It’s been a while since I’ve written anything about the continuing saga of the Guildhall School Board controversy. But I’m now pleased to learn that our School Board has finally owned up publicly to its past mistakes.
As many will remember, in the late summer of 2011, one of the then-Board members joined with the Board majority in voting to pay tuition for his own child to attend an out-of-district school. This vote happened in spite of the fact that the electorate had, just months before, said no to the tuitioning out of any grade below 6th grade. It happened in spite of a Vermont statute which specifically states that School Board members shall not vote in a matter that will benefit them financially.
And to add insult to injury, that vote took place at what appeared to be an illegally called meeting, which the Board now admits was improperly warned, in violation of Vermont’s Open Meeting Law.
In the aftermath of that vote, there was a groundswell of outrage among townspeople, as you might imagine. Letters were written, petitions were submitted, and citizens attended School Board meetings in record numbers to voice their concerns about the Board’s actions. Yet the School Board majority stood their ground and refused to either rescind the action or even admit error.
After a slew of grass-roots activity, finally, a group of 10 taxpayers and voters filed a lawsuit in Essex County Superior Court asking the Court to declare the votes null and void. As I understand it, the lawsuit asked for no monetary damages, but simply asked that the Court declare the vote illegal and make the Board member in question pay for his own child’s tuition. In fact, many people in town, whether their names were on the lawsuit or not, felt that this was the least the Board should do, in light of the fact that so many families over the years have had to pay with their own money if they chose to send their child out of district.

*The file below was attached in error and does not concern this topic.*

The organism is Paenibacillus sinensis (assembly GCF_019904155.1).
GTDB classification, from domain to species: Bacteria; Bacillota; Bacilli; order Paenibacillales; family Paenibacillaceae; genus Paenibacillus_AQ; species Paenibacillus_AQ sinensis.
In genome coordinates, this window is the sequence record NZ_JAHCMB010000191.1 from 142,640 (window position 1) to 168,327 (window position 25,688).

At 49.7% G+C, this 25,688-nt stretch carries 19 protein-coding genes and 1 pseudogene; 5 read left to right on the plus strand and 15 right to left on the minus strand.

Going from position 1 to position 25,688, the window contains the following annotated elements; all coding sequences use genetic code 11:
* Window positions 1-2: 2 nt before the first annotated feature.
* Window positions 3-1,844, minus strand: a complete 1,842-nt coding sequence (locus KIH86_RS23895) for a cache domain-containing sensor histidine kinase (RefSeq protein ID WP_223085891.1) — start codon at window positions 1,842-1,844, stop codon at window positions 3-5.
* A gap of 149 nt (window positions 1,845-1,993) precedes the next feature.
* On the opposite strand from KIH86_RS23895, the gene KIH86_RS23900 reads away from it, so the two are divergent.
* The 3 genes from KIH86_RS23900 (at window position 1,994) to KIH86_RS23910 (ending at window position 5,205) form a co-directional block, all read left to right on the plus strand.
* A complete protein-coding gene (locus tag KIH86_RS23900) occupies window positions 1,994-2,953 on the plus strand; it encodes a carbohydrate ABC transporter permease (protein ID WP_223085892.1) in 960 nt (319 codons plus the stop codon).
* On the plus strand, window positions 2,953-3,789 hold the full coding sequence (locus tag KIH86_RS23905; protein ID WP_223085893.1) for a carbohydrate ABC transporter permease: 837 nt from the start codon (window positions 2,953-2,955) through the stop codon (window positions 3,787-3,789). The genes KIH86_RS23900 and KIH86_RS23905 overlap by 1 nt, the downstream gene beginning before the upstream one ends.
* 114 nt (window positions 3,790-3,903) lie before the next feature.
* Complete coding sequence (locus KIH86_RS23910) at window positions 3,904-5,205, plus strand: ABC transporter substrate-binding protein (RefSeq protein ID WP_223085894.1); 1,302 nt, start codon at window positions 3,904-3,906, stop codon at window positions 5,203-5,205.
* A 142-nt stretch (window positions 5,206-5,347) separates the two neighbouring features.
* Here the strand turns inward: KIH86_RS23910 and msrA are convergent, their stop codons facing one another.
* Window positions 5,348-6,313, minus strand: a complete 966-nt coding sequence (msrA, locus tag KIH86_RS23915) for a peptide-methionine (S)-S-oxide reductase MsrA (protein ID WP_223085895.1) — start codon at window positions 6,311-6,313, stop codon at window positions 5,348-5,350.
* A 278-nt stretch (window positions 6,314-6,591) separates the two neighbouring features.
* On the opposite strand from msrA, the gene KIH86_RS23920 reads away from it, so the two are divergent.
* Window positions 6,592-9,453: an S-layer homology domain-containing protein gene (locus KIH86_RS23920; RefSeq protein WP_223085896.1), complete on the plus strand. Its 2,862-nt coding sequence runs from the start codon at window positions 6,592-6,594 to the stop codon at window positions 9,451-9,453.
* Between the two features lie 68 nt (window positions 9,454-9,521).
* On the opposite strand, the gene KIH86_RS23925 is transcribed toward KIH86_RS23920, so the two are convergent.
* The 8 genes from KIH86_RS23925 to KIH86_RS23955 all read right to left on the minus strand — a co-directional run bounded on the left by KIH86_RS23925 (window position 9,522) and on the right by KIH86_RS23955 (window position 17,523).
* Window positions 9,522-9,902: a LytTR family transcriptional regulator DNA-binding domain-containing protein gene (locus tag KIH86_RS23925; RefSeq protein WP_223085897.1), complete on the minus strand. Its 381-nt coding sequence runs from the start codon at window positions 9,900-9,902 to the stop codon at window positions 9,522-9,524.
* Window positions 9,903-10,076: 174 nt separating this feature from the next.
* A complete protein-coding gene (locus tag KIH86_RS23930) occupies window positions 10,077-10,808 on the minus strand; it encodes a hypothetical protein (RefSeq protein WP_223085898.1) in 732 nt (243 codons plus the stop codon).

Today, as reported in the Caledonian-Record, the School Board has finally admitted publicly, to the Court, that the Board violated the law, as it relates to conflict of interest and Vermont’s open meeting law. (The School District’s Memorandum to the Court is available to the public at the Essex County Court).
I frankly wish the School Board had owned up to its mistakes much earlier than this. If they had done so early in the game, we could have avoided much of the anger, outrage and divisiveness in our Town, and I suspect there might have been no need for litigation. In the end, it appears that perhaps the threat of a prolonged trial and the attendant publicity was enough to get the Board to finally admit error–something that was long overdue. Still, this goes a long way toward restoring confidence once again in our Board.
Now that the Board has conceded that its conduct was unlawful, we shall see what remedy the Court will order. Stand by.